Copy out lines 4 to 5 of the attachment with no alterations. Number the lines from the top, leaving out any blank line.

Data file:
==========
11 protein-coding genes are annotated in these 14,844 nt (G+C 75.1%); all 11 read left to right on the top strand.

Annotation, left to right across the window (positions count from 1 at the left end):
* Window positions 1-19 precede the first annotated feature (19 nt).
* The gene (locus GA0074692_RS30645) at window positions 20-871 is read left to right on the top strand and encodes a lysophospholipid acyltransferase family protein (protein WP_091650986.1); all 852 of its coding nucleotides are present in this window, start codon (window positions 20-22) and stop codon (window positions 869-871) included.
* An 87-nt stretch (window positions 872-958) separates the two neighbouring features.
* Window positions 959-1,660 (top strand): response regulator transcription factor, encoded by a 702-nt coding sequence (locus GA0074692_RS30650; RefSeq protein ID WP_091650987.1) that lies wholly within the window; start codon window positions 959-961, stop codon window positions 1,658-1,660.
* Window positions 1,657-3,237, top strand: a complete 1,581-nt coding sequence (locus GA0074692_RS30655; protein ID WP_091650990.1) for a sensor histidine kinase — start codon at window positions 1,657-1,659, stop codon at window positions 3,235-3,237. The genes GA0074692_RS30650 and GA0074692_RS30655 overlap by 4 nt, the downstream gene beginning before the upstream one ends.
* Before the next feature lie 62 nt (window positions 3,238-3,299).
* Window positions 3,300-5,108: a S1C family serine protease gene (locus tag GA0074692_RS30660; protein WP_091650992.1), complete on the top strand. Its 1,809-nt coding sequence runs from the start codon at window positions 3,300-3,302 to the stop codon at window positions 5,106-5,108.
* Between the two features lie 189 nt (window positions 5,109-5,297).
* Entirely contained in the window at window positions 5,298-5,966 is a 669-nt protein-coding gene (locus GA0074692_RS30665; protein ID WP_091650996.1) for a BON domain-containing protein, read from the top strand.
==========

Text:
* The gene (locus GA0074692_RS30645) at window positions 20-871 is read left to right on the top strand and encodes a lysophospholipid acyltransferase family protein (protein WP_091650986.1); all 852 of its coding nucleotides are present in this window, start codon (window positions 20-22) and stop codon (window positions 869-871) included.
* An 87-nt stretch (window positions 872-958) separates the two neighbouring features.